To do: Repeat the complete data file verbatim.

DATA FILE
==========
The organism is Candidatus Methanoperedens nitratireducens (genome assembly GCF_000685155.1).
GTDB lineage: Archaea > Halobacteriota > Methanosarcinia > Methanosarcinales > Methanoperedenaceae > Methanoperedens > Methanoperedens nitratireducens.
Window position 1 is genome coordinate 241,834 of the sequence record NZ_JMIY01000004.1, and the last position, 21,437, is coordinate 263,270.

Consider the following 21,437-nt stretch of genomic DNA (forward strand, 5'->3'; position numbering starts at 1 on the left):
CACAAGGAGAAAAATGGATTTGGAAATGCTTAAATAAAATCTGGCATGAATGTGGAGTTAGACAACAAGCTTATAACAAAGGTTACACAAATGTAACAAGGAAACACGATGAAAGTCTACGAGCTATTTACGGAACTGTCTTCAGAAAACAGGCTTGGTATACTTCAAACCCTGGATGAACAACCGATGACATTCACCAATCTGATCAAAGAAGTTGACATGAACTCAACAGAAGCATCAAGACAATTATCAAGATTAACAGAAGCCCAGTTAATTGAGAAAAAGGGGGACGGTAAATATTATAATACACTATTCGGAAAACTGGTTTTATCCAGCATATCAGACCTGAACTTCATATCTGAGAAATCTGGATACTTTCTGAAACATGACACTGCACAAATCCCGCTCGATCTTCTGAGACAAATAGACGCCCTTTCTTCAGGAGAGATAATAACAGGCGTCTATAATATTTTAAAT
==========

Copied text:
The organism is Candidatus Methanoperedens nitratireducens (genome assembly GCF_000685155.1).
GTDB lineage: Archaea > Halobacteriota > Methanosarcinia > Methanosarcinales > Methanoperedenaceae > Methanoperedens > Methanoperedens nitratireducens.
Window position 1 is genome coordinate 241,834 of the sequence record NZ_JMIY01000004.1, and the last position, 21,437, is coordinate 263,270.

Consider the following 21,437-nt stretch of genomic DNA (forward strand, 5'->3'; position numbering starts at 1 on the left):
CACAAGGAGAAAAATGGATTTGGAAATGCTTAAATAAAATCTGGCATGAATGTGGAGTTAGACAACAAGCTTATAACAAAGGTTACACAAATGTAACAAGGAAACACGATGAAAGTCTACGAGCTATTTACGGAACTGTCTTCAGAAAACAGGCTTGGTATACTTCAAACCCTGGATGAACAACCGATGACATTCACCAATCTGATCAAAGAAGTTGACATGAACTCAACAGAAGCATCAAGACAATTATCAAGATTAACAGAAGCCCAGTTAATTGAGAAAAAGGGGGACGGTAAATATTATAATACACTATTCGGAAAACTGGTTTTATCCAGCATATCAGACCTGAACTTCATATCTGAGAAATCTGGATACTTTCTGAAACATGACACTGCACAAATCCCGCTCGATCTTCTGAGACAAATAGACGCCCTTTCTTCAGGAGAGATAATAACAGGCGTCTATAATATTTTAAAT